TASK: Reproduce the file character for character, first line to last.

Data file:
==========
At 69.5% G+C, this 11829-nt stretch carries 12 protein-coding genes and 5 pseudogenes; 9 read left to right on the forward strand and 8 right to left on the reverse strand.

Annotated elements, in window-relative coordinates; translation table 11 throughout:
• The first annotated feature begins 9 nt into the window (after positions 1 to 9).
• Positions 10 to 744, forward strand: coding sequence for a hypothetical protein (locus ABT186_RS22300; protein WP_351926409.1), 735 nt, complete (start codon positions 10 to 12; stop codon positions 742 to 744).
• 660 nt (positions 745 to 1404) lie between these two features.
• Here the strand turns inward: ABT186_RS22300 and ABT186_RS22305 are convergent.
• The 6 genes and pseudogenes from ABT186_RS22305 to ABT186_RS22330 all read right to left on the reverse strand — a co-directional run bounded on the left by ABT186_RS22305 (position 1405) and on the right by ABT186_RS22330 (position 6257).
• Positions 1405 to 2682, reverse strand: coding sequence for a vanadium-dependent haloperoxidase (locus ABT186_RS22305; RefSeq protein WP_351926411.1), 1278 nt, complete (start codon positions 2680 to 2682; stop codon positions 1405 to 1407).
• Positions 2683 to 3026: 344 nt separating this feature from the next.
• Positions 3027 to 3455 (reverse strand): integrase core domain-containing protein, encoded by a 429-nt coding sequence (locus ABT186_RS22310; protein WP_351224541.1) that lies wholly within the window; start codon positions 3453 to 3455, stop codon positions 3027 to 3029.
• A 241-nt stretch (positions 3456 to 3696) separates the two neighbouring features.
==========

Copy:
At 69.5% G+C, this 11829-nt stretch carries 12 protein-coding genes and 5 pseudogenes; 9 read left to right on the forward strand and 8 right to left on the reverse strand.

Annotated elements, in window-relative coordinates; translation table 11 throughout:
• The first annotated feature begins 9 nt into the window (after positions 1 to 9).
• Positions 10 to 744, forward strand: coding sequence for a hypothetical protein (locus ABT186_RS22300; protein WP_351926409.1), 735 nt, complete (start codon positions 10 to 12; stop codon positions 742 to 744).
• 660 nt (positions 745 to 1404) lie between these two features.
• Here the strand turns inward: ABT186_RS22300 and ABT186_RS22305 are convergent.
• The 6 genes and pseudogenes from ABT186_RS22305 to ABT186_RS22330 all read right to left on the reverse strand — a co-directional run bounded on the left by ABT186_RS22305 (position 1405) and on the right by ABT186_RS22330 (position 6257).
• Positions 1405 to 2682, reverse strand: coding sequence for a vanadium-dependent haloperoxidase (locus ABT186_RS22305; RefSeq protein WP_351926411.1), 1278 nt, complete (start codon positions 2680 to 2682; stop codon positions 1405 to 1407).
• Positions 2683 to 3026: 344 nt separating this feature from the next.
• Positions 3027 to 3455 (reverse strand): integrase core domain-containing protein, encoded by a 429-nt coding sequence (locus ABT186_RS22310; protein WP_351224541.1) that lies wholly within the window; start codon positions 3453 to 3455, stop codon positions 3027 to 3029.
• A 241-nt stretch (positions 3456 to 3696) separates the two neighbouring features.